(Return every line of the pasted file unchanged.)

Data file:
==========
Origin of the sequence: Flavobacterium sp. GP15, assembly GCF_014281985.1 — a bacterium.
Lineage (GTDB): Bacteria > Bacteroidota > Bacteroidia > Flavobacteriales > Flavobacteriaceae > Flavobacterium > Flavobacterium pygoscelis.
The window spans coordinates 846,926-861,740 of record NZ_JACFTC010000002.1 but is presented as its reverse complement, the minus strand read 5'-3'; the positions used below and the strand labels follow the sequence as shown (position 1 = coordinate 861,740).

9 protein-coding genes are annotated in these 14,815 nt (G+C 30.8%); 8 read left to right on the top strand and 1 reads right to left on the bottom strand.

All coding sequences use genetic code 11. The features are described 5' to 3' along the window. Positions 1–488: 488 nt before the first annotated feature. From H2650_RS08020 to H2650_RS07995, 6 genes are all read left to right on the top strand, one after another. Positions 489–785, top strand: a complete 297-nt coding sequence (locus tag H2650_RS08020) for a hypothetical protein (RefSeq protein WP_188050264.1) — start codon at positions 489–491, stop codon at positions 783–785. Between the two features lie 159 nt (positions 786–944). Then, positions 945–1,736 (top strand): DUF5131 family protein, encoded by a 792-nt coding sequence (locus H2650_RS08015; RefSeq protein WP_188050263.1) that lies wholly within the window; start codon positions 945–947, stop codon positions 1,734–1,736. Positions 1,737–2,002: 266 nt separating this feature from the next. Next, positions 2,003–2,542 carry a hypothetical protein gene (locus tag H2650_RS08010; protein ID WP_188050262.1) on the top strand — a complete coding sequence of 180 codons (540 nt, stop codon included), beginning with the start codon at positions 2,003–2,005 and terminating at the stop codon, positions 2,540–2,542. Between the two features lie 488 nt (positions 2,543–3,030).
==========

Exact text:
Origin of the sequence: Flavobacterium sp. GP15, assembly GCF_014281985.1 — a bacterium.
Lineage (GTDB): Bacteria > Bacteroidota > Bacteroidia > Flavobacteriales > Flavobacteriaceae > Flavobacterium > Flavobacterium pygoscelis.
The window spans coordinates 846,926-861,740 of record NZ_JACFTC010000002.1 but is presented as its reverse complement, the minus strand read 5'-3'; the positions used below and the strand labels follow the sequence as shown (position 1 = coordinate 861,740).

9 protein-coding genes are annotated in these 14,815 nt (G+C 30.8%); 8 read left to right on the top strand and 1 reads right to left on the bottom strand.

All coding sequences use genetic code 11. The features are described 5' to 3' along the window. Positions 1–488: 488 nt before the first annotated feature. From H2650_RS08020 to H2650_RS07995, 6 genes are all read left to right on the top strand, one after another. Positions 489–785, top strand: a complete 297-nt coding sequence (locus tag H2650_RS08020) for a hypothetical protein (RefSeq protein WP_188050264.1) — start codon at positions 489–491, stop codon at positions 783–785. Between the two features lie 159 nt (positions 786–944). Then, positions 945–1,736 (top strand): DUF5131 family protein, encoded by a 792-nt coding sequence (locus H2650_RS08015; RefSeq protein WP_188050263.1) that lies wholly within the window; start codon positions 945–947, stop codon positions 1,734–1,736. Positions 1,737–2,002: 266 nt separating this feature from the next. Next, positions 2,003–2,542 carry a hypothetical protein gene (locus tag H2650_RS08010; protein ID WP_188050262.1) on the top strand — a complete coding sequence of 180 codons (540 nt, stop codon included), beginning with the start codon at positions 2,003–2,005 and terminating at the stop codon, positions 2,540–2,542. Between the two features lie 488 nt (positions 2,543–3,030).